The sullied watchdog of corruption

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Scrutiny shy Justice Y Bhaskar Rao is absent from office but does not want to bid farewell to it. Photo: Bangalore News Photo
Scrutiny shy Justice Y Bhaskar Rao is absent from office but does not want to bid farewell to it. Photo: Bangalore News Photo

My son is innocent. Some people have taken advantage of him and I am being unnecessarily targeted. I have nothing to do with any of the charges. My only mistake is that I believed in the wrong people,” Karnataka Lokayukta Justice Y Bhaskar Rao, on being grilled by a Special Investigation Team (SIT) probing into allegations of corruption in the state Lokayukta.

People of Karnataka would recall with pride how, during the tenure of Justice Santosh Hegde, the Karnataka Lokayukta had demonstrated that it was possible to tackle corruption in high places. During his tenure, the BJP regime saw 17 of its leaders being sent to jail for illegal mining businesses and land denotification scams. The Lokayukta’s office became a ray of hope for the fight against corruption. Even a simple complaint against a bureaucrat or a politician could result in stringent action. However, today, the integrity of the very man who heads it is being questioned. People want to know why Bhaskar Rao has not stepped down from the position of the Lokayukta even after his son Ashwin Rao was arrested by the Special Investigation Team (SIT) probing into the corruption in the institution. Rao has stayed away from office since 17 July, ever since the controversy erupted. Despite the awkward questions being raised, perhaps Rao is experienced enough to realise that his continuation as the Lokayukta of Karnataka, a position of immense power, is the best defence he can put up at the moment.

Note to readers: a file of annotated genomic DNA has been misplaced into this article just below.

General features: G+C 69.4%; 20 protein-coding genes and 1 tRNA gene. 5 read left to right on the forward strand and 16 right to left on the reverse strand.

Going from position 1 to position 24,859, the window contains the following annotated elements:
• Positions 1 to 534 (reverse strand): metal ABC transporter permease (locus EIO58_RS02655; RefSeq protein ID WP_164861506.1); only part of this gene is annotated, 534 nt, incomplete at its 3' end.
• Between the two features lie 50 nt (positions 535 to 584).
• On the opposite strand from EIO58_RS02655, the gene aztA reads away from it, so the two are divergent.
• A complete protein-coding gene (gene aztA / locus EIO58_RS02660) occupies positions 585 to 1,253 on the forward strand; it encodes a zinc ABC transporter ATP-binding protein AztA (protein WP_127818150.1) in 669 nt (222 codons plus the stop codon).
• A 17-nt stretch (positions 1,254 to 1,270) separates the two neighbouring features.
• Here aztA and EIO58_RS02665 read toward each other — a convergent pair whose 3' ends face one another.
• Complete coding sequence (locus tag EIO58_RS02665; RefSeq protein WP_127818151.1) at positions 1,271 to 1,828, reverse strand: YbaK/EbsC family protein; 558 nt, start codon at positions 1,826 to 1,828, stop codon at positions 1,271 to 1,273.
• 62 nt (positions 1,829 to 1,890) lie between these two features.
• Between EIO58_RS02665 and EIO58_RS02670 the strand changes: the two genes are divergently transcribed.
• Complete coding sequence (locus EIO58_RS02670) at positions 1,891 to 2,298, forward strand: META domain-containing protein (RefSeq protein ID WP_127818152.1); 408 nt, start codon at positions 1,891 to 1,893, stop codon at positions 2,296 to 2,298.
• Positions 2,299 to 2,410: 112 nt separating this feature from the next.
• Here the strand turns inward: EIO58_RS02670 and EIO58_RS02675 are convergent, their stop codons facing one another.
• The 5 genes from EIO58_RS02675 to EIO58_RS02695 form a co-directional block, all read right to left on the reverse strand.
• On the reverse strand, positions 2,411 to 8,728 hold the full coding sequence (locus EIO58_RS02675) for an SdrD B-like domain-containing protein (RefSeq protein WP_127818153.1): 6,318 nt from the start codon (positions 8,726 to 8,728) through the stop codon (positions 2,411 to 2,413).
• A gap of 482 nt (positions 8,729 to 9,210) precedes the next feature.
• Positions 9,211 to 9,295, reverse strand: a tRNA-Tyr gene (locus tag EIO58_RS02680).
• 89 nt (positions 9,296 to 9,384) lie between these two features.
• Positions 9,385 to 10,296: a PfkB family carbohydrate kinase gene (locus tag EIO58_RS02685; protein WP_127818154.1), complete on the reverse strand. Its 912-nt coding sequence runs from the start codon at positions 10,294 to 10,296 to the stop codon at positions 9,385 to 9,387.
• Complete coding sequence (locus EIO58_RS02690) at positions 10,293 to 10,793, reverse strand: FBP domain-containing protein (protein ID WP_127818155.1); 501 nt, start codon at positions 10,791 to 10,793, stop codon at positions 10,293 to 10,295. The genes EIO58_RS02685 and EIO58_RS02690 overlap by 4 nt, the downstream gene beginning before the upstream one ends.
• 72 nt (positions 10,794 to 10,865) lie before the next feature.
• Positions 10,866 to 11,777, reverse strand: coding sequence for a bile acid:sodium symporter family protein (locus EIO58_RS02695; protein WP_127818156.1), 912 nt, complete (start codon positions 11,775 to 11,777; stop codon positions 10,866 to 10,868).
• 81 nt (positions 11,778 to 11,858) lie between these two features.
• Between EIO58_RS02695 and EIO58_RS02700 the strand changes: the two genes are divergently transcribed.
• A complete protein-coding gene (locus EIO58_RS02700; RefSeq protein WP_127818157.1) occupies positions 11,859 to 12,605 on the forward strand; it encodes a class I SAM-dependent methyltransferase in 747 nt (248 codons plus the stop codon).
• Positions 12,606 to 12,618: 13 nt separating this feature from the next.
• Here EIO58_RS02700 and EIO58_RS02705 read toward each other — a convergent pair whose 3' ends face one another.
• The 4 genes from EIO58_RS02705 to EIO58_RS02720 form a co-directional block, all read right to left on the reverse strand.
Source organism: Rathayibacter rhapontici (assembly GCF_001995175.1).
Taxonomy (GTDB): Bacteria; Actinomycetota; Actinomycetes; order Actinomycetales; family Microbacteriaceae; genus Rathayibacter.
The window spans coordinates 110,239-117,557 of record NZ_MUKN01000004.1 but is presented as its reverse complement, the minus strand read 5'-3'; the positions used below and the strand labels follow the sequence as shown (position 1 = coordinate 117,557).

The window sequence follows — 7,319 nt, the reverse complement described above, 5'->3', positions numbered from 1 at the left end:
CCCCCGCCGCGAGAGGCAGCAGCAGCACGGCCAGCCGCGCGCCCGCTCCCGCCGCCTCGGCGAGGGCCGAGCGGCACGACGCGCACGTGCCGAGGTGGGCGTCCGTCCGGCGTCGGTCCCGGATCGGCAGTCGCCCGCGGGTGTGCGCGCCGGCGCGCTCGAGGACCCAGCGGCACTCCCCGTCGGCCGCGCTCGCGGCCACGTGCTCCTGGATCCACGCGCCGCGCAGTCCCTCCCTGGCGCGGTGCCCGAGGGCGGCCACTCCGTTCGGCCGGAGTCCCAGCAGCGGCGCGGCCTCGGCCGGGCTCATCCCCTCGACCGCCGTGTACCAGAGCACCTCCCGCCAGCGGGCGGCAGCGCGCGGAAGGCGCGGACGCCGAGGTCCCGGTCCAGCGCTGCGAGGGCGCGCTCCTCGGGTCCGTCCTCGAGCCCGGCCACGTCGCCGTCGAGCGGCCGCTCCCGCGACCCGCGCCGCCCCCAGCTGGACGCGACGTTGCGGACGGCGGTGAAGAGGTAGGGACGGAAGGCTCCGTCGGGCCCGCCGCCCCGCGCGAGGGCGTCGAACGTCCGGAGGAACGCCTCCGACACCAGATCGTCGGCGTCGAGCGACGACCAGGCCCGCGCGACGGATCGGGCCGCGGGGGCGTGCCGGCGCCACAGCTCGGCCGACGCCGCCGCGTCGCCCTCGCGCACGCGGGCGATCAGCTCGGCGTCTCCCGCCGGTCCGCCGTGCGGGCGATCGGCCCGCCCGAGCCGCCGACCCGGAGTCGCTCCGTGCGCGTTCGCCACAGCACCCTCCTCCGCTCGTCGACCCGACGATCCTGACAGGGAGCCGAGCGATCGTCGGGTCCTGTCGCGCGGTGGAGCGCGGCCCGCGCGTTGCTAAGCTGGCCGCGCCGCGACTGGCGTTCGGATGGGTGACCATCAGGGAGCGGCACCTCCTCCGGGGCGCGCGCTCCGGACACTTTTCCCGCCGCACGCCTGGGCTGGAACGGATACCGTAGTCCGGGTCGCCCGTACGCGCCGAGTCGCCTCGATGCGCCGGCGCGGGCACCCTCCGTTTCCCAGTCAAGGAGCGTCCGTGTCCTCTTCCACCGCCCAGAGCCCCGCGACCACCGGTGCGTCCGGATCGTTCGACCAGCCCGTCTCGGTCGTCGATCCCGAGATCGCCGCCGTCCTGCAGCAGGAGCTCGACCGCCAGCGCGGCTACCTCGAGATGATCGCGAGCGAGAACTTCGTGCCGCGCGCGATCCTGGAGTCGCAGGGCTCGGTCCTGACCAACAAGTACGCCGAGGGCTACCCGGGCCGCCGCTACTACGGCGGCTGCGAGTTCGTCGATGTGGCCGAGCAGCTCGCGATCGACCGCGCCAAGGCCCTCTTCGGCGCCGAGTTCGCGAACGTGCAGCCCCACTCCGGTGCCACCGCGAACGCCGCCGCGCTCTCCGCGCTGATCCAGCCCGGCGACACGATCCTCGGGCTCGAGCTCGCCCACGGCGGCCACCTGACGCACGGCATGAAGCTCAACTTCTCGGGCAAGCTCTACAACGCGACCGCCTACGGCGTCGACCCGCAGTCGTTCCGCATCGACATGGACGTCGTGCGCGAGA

Two months have passed since Rao’s absence from office. Consequently, the Lokayukta finds itself in a state of flux with work coming to a complete stand still and over 800 fresh complaint files lying unattended. “Who will attend to them, when will the people get justice if this is the attitude,” questions RTI activist TJ Abraham. “The government should remove him by passing an ordinance or impeach him,” he adds.

Although, that may not happen as the Karnataka legislature has developed cold feet on the matter. Last month the Karnataka Assembly stopped short of impeachment and ended up only amending the Karnataka Lokayukta Act by passing the Karnataka Lokayukta Amendment Bill 2015. Under the new Bill, 1/3rd of the legislators can move a motion to dislodge a Lokayukta and with a 2/3rd majority approving that motion, the Lokayukta can be removed. The 2/3rd majority clause has actually come to the rescue of Rao. The clause will make it mandatory for the Congress to seek BJP support in order to dislodge Rao. Given his proximity to some BJP leaders, including a Union Minister, this may be difficult.

However, Siddaramaiah would be wary of seeking the ouster of Rao since he himself is facing charges of denotification of around 500 acres of land in the controversial Arkavathy layout, a case which is in the Lokayukta’s ambit. Even state Home Minister KJ George is an accused in a land grab complaint filed by Samaj Parivartan Samudaya which is pending in the Lokayukta. And it is not just Congress leaders with cases in the Lokayukta, BJP leaders such as former Karnataka CM BS Yeddyurappa, former Deputy Chief minister of Karnataka KS Eshwarappa, V Somanna and Janardan Reddy, all have cases pending against them. In the Janata Dal (Secular) the list of ministers facing charges includes former Chief Minister HD Kumaraswamy among others.

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